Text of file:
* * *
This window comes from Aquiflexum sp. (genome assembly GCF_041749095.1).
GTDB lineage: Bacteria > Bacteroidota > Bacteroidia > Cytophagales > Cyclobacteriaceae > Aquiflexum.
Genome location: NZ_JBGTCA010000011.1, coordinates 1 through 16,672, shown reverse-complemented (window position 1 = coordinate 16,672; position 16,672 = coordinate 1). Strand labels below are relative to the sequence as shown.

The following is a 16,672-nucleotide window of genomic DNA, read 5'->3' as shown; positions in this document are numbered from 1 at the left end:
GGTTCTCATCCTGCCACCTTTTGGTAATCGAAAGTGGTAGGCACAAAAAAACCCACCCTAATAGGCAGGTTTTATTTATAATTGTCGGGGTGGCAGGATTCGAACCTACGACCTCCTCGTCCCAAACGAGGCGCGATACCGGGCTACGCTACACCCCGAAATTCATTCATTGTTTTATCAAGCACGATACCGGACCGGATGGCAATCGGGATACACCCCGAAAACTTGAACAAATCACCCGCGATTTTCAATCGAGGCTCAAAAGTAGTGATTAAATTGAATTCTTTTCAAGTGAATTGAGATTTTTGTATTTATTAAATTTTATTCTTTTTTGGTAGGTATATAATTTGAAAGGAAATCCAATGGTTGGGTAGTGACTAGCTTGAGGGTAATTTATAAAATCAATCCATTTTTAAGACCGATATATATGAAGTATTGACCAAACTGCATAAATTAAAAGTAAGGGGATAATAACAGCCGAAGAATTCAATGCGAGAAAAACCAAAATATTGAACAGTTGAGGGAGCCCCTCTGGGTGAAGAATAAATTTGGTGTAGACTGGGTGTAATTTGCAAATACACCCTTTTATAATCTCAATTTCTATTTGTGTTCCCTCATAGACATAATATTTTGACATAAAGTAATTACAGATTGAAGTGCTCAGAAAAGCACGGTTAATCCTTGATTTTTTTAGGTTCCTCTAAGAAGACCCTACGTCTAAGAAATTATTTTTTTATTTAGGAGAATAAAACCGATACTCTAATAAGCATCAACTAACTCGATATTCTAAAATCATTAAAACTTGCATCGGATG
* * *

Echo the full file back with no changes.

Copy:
This window comes from Aquiflexum sp. (genome assembly GCF_041749095.1).
GTDB lineage: Bacteria > Bacteroidota > Bacteroidia > Cytophagales > Cyclobacteriaceae > Aquiflexum.
Genome location: NZ_JBGTCA010000011.1, coordinates 1 through 16,672, shown reverse-complemented (window position 1 = coordinate 16,672; position 16,672 = coordinate 1). Strand labels below are relative to the sequence as shown.

The following is a 16,672-nucleotide window of genomic DNA, read 5'->3' as shown; positions in this document are numbered from 1 at the left end:
GGTTCTCATCCTGCCACCTTTTGGTAATCGAAAGTGGTAGGCACAAAAAAACCCACCCTAATAGGCAGGTTTTATTTATAATTGTCGGGGTGGCAGGATTCGAACCTACGACCTCCTCGTCCCAAACGAGGCGCGATACCGGGCTACGCTACACCCCGAAATTCATTCATTGTTTTATCAAGCACGATACCGGACCGGATGGCAATCGGGATACACCCCGAAAACTTGAACAAATCACCCGCGATTTTCAATCGAGGCTCAAAAGTAGTGATTAAATTGAATTCTTTTCAAGTGAATTGAGATTTTTGTATTTATTAAATTTTATTCTTTTTTGGTAGGTATATAATTTGAAAGGAAATCCAATGGTTGGGTAGTGACTAGCTTGAGGGTAATTTATAAAATCAATCCATTTTTAAGACCGATATATATGAAGTATTGACCAAACTGCATAAATTAAAAGTAAGGGGATAATAACAGCCGAAGAATTCAATGCGAGAAAAACCAAAATATTGAACAGTTGAGGGAGCCCCTCTGGGTGAAGAATAAATTTGGTGTAGACTGGGTGTAATTTGCAAATACACCCTTTTATAATCTCAATTTCTATTTGTGTTCCCTCATAGACATAATATTTTGACATAAAGTAATTACAGATTGAAGTGCTCAGAAAAGCACGGTTAATCCTTGATTTTTTTAGGTTCCTCTAAGAAGACCCTACGTCTAAGAAATTATTTTTTTATTTAGGAGAATAAAACCGATACTCTAATAAGCATCAACTAACTCGATATTCTAAAATCATTAAAACTTGCATCGGATG